Why does the CDC insist on alternative facts about natural family planning?

Carolyn Moynihan
May 5, 2017
Reproduced with Permission

Although family planning looms large in economically developed, low fertility countries, not all couples approach the timing and spacing of children in the same way. In the majority of cases the wife or female partner will use chemical methods like the pill or IUD, despite side effects that can be quite burdensome and even pose serious health risks.

What the vast majority of couples do not know is that these burdens and risks are not necessary in order to delay a pregnancy. If "effectiveness" is their priority, they should know that fertility awareness based methods (FABMs) are at least as effective as the contraceptive pill.

But they don't, because most medical professionals, along with prominent websites on women's health and reports in the media, generally discount this option, believing that FABMs have a 24 percent "failure" rate - that is, 24 unintended pregnancies per 100 women in the first year of typical use.

According to experts in the field, this figure is nowhere near the truth, which is that, even with typical rather than perfect use, today's FABMs have unintended pregnancy rates ranging from about 12 percent to zero. The "24 percent" comes from a very flawed study that the Centers for Disease Control and Prevention - the peak public health agency in the United States - has used since 2011 for ranking the effectiveness of contraceptive methods.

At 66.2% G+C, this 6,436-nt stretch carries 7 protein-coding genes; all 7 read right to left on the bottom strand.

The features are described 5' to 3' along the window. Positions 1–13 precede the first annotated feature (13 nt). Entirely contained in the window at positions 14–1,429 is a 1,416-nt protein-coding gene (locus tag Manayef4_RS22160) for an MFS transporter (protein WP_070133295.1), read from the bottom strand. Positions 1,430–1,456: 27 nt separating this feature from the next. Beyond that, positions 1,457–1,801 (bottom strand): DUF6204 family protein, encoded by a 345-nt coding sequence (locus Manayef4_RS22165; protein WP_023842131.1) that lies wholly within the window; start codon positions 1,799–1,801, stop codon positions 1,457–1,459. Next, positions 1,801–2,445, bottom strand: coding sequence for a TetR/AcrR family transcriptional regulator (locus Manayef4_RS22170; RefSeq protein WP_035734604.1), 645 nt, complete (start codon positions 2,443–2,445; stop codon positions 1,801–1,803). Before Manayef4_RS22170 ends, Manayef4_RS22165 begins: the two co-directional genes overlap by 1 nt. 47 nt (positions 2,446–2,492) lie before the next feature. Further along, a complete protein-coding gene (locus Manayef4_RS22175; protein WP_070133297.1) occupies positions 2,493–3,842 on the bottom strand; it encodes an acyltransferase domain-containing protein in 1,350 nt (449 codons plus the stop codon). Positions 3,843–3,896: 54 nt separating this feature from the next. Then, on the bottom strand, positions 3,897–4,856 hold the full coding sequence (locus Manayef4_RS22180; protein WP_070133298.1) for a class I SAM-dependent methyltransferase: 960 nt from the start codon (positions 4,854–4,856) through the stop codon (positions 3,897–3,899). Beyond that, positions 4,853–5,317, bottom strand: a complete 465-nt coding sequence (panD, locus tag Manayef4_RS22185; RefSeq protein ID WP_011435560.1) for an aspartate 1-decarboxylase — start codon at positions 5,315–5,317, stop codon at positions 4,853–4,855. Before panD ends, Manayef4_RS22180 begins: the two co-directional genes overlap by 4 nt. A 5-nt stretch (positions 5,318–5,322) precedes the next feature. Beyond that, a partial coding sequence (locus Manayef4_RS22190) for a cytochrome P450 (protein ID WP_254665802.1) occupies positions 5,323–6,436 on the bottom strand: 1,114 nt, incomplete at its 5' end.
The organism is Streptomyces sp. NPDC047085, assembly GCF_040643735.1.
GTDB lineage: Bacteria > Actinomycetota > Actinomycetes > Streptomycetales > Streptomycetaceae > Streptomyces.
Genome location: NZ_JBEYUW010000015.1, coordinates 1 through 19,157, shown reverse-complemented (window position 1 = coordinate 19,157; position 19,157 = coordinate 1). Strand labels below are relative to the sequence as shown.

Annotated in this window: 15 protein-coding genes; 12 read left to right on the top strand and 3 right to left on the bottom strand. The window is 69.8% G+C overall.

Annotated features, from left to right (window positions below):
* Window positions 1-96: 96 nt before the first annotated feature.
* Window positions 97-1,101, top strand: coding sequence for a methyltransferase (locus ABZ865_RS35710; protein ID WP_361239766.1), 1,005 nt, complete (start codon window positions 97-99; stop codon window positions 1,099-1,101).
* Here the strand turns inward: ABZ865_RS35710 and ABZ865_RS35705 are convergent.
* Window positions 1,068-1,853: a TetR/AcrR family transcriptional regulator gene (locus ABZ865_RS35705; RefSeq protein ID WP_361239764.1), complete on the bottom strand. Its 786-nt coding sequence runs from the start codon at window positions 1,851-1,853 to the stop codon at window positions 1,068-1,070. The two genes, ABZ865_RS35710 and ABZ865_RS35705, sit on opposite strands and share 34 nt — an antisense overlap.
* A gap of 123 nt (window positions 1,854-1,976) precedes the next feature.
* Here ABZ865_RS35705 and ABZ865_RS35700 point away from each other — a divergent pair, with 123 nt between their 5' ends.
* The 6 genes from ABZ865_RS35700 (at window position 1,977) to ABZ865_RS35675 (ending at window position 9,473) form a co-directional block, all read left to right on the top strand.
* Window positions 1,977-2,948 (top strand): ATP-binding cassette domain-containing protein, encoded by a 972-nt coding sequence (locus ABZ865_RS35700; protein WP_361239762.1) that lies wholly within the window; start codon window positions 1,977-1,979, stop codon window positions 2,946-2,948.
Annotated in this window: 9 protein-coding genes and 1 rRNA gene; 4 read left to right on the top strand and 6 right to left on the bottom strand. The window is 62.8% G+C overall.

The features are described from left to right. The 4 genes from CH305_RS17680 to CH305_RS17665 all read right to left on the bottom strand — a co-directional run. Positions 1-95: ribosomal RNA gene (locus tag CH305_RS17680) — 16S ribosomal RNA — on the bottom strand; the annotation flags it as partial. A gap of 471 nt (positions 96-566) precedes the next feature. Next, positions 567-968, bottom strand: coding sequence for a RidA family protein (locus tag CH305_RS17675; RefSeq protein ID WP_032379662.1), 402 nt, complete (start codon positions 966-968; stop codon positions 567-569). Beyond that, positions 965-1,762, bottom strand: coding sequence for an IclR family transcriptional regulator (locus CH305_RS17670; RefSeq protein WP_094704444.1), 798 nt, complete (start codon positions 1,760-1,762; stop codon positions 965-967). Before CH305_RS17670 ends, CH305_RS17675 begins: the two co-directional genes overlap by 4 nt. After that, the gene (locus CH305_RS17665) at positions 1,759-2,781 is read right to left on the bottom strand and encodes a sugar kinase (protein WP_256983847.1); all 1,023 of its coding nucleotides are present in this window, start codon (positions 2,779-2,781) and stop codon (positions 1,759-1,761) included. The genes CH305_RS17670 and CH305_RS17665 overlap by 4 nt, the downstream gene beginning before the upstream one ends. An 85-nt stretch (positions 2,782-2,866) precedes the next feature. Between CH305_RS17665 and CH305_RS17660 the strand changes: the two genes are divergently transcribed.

Despite the evidence of more recent, high quality studies and requests to update its information on fertility awareness methods, the CDC has so far not changed the misleading figure.

As a last resort, a public petition has been launched by two organisations: FACTS (Fertility Appreciation Collaborative to Teach the Science) -- a group of family physicians and experts in the field of fertility appreciation, whose co-founder and executive director is Dr Marguerite Duane, an Adjunct Associate Professor at Georgetown University School of Medicine; and Natural Womanhood, a grassroots lay initiative based in San Antonio, Texas, and led by Gerard Migeon.

Dr Duane is the lead author of a 2013 review of four different types of the most popular of these methods. Drawing on this, and another (PDF) recent study from Marquette University, she says:

"Based on the most up-to-date and highest quality published medical research, the effectiveness rates of Fertility Awareness Based Methods (FABMs) with correct use are between 95 and 99.5%, depending on the method. Even with typical use, the effectiveness rates of FABMs are comparable to most commonly used forms of birth control."

The precise data are as follows:

Sympto-thermal Method: pregnancy rate with perfect use 0.4%, with typical use 1.6%

Marquette Method: pregnancy rate with perfect use 0%, with typical use 6.8%

Billings Ovulation Method®: pregnancy rate with perfect use 1.1%, with typical use 10.5%

Standard Days Method: pregnancy rate with perfect use 4.8%, with typical use 11.9%

Obviously, these unintended pregnancy rates are far from the 24 percent rate given by the CDC.

That figure comes from James Trussell, a well-known contraception researcher, in a chapter in Contraceptive Technology: Twentieth Revised Edition ( New York, 2011). His methodology results in two kinds of bias: